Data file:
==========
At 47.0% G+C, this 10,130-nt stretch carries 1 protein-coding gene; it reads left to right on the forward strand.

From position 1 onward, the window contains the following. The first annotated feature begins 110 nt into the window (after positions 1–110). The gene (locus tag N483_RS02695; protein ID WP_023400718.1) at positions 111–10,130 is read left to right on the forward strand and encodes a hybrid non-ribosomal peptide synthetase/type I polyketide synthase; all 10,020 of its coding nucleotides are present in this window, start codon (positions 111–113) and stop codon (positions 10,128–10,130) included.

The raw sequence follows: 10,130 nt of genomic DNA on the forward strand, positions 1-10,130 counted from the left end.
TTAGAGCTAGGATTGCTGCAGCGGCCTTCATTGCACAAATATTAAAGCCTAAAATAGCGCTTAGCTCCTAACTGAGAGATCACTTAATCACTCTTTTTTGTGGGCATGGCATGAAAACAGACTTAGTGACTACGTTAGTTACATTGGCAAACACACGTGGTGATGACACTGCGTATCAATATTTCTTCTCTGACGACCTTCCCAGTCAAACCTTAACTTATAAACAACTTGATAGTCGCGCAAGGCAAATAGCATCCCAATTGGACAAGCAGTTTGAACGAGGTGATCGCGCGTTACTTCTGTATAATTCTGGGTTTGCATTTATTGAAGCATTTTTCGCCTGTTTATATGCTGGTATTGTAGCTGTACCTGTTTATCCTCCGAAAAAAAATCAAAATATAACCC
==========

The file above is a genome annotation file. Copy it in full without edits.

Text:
At 47.0% G+C, this 10,130-nt stretch carries 1 protein-coding gene; it reads left to right on the forward strand.

From position 1 onward, the window contains the following. The first annotated feature begins 110 nt into the window (after positions 1–110). The gene (locus tag N483_RS02695; protein ID WP_023400718.1) at positions 111–10,130 is read left to right on the forward strand and encodes a hybrid non-ribosomal peptide synthetase/type I polyketide synthase; all 10,020 of its coding nucleotides are present in this window, start codon (positions 111–113) and stop codon (positions 10,128–10,130) included.

The raw sequence follows: 10,130 nt of genomic DNA on the forward strand, positions 1-10,130 counted from the left end.
TTAGAGCTAGGATTGCTGCAGCGGCCTTCATTGCACAAATATTAAAGCCTAAAATAGCGCTTAGCTCCTAACTGAGAGATCACTTAATCACTCTTTTTTGTGGGCATGGCATGAAAACAGACTTAGTGACTACGTTAGTTACATTGGCAAACACACGTGGTGATGACACTGCGTATCAATATTTCTTCTCTGACGACCTTCCCAGTCAAACCTTAACTTATAAACAACTTGATAGTCGCGCAAGGCAAATAGCATCCCAATTGGACAAGCAGTTTGAACGAGGTGATCGCGCGTTACTTCTGTATAATTCTGGGTTTGCATTTATTGAAGCATTTTTCGCCTGTTTATATGCTGGTATTGTAGCTGTACCTGTTTATCCTCCGAAAAAAAATCAAAATATAACCC